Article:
Simply displaying photographs on museum walls however is not enough to qualify them as Fine Art. “The Family Of Man,” an epic celebration of life put together in 1955 by Edward Steichen for the MoMA, was considered a defining moment in photography’s history but in the strictest sense it didn’t rate. Although Steichen intuitively represented the heart of classical photographic practice, by not focussing on artists or schools of art, “The Family of Man” was appreciated by art snobs only for its classical aesthetic. Its supposed focus on subject over form, Seamon assures us, makes it almost “impossible to imagine it within the modernist idea of art, except as a joke or interesting anomaly.” (249)
At any rate, since Ansel Adams helped found the first department of fine art photography at MoMA in 1940, few museums have had sufficient initiative to open photographic departments. This is actually a good thing, John Berger believes, because it means “that few photographs have been preserved in sacred isolation, so the public have not come to think of them as being beyond them.” Furthermore, the public shouldn’t think of photographs in the same terms as other art forms:
“By their nature photographs have little property value because they have no rarity value. The image is not unique, but infinitely reproducible. We categorize things as art by considering certain phases of their creation. By this logic all man-made objects could be art. Art should be categorized by what has become of its social function. Property. Most photographs are outside this category.” (Berger 291)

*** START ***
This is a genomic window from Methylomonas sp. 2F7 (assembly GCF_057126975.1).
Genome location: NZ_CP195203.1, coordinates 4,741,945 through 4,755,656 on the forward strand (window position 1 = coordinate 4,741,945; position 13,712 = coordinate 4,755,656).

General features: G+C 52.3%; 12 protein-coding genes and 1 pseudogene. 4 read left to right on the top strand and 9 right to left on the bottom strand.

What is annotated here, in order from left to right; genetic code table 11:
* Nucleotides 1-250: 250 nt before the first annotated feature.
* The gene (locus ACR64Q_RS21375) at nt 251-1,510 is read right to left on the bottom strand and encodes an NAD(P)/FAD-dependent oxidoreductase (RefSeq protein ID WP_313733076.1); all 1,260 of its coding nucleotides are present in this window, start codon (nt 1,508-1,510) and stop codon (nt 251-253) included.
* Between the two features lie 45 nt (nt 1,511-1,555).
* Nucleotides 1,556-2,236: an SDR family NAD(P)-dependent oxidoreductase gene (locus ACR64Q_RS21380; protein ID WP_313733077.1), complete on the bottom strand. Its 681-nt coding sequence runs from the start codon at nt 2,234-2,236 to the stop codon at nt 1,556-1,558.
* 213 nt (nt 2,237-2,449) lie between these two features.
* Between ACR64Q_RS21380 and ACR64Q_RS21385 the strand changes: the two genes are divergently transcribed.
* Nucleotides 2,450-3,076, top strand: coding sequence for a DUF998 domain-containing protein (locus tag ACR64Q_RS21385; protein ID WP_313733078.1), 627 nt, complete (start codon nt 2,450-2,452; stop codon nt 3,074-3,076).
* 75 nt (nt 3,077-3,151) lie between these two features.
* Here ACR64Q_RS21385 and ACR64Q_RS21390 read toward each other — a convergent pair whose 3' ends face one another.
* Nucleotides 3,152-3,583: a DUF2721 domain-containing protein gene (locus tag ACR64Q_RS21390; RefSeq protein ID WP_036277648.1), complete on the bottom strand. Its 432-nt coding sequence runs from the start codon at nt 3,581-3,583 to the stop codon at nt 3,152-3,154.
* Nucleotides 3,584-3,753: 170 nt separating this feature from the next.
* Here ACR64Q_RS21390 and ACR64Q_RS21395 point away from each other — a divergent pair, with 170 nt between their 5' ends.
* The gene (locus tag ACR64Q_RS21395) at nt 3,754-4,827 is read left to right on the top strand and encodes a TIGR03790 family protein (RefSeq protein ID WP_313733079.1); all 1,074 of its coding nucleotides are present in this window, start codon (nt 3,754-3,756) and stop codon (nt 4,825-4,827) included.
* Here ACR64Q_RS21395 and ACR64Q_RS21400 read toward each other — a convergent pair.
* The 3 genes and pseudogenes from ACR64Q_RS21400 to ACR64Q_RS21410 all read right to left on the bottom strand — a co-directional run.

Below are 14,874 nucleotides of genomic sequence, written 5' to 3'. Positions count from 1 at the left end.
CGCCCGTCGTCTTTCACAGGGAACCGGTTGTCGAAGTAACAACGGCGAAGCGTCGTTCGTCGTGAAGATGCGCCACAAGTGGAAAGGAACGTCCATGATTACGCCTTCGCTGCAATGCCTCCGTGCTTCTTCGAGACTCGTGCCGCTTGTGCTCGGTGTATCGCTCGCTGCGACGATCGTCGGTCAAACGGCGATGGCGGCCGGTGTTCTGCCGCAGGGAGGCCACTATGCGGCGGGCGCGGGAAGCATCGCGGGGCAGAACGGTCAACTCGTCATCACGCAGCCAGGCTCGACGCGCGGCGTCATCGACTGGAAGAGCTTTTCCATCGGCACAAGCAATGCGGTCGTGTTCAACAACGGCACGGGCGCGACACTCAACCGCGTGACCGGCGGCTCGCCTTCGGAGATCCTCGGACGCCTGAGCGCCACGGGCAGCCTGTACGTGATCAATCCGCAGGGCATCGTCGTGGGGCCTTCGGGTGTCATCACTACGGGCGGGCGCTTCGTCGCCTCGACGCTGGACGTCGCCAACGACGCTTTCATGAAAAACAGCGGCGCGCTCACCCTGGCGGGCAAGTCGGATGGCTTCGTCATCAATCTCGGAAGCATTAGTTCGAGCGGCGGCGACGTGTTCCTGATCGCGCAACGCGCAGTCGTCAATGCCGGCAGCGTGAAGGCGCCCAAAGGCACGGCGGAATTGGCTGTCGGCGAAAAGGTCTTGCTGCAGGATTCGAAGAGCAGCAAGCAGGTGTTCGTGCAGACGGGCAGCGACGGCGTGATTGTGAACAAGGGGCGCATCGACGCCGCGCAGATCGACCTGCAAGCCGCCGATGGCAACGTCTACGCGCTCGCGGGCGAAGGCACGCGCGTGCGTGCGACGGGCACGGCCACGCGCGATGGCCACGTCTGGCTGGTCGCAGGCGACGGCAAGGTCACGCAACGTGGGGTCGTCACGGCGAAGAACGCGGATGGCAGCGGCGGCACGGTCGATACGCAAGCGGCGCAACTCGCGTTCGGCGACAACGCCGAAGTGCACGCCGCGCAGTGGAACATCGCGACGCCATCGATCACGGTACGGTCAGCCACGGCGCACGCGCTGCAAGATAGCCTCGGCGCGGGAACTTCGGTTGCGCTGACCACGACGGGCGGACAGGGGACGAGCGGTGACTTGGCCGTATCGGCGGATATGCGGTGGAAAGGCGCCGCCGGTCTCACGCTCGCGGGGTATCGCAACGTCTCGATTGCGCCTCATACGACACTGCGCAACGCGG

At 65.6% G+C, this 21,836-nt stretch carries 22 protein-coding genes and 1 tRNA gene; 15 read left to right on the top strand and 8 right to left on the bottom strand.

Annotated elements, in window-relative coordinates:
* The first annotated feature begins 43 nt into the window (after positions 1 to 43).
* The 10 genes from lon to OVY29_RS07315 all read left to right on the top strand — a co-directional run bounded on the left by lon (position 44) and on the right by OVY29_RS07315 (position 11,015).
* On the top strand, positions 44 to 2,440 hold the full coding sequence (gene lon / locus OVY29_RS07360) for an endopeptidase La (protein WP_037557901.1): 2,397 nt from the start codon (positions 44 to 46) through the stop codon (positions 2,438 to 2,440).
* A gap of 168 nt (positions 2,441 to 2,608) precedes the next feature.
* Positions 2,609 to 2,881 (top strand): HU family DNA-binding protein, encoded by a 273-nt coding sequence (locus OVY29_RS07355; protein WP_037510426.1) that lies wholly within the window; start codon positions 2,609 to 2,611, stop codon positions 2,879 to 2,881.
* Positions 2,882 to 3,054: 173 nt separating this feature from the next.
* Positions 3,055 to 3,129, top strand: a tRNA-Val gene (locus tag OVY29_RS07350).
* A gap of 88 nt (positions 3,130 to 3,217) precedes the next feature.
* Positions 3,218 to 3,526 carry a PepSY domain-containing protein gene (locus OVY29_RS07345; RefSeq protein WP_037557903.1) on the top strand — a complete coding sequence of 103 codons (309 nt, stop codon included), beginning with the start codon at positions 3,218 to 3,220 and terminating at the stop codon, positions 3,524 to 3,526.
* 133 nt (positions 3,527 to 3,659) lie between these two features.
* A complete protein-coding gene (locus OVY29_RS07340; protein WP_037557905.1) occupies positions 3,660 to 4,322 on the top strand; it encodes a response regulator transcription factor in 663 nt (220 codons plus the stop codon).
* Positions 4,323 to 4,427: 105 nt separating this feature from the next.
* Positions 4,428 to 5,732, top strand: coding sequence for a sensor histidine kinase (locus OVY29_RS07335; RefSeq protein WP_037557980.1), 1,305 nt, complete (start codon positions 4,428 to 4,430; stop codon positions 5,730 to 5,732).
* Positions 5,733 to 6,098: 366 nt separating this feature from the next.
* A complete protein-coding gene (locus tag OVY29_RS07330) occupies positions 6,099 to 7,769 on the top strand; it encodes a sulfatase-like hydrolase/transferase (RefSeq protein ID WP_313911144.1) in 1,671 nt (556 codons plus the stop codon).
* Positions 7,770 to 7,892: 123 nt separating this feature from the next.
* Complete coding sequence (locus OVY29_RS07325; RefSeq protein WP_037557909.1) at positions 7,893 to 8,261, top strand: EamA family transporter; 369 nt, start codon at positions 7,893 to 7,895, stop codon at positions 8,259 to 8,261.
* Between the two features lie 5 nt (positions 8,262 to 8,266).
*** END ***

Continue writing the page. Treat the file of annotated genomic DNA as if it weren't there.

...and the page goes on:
No work of art can survive without becoming valuable property, Berger believes. Within his Western, consumerist paradigm that values covetousness and ownership over the spiritual, Art’s importance is ultimately measured by its value in the marketplace of trendsetters and collectors. Over a period of 20 years musician Graham Nash compiled an impressive collection, including dozens of images by virtually all of the medium’s most influential artists. In 1990, he sold the entire collection through Sotheby’s for around $2 million, or the cost of a few Van Gogh’s. Individually, a typical price for a Cartier-Bresson, Stieglitz, Man Ray or Arbus was listed between $1,000 to $3,000, lending credence to Berger’s “rarity” theory. Some of the more upscale items include an $18,000 Weston, and $75,000 for a platinum geometric study by Paul Outerbridge titled “Saltine Box, Version II,” from 1922. (Figure 45) As the whims of collectors rise and fall, so goes the value of photographs. As sobering as this may be, it is still a less bitter pill to swallow than the cynical analysis of Roger Seamon, for whom Art remains a class marker:
“Modern art is for specialists, not the community. Blockbuster exhibits are the artworld equivalent of popular science. Modernity means expertise and specialization, and thus the art world developed specialist art, emphasizing the sheer potential of the medium and self-consciousness in opposition to mimetic and morally normative expression. Straight and classic photography was the loser.” (250)
Seamon safely agrees with Gasset that “the complex, witty, and pathos-filled distortions of Picasso are better than the works of Walker Evans.” Better, perhaps. More expensive, certainly . . .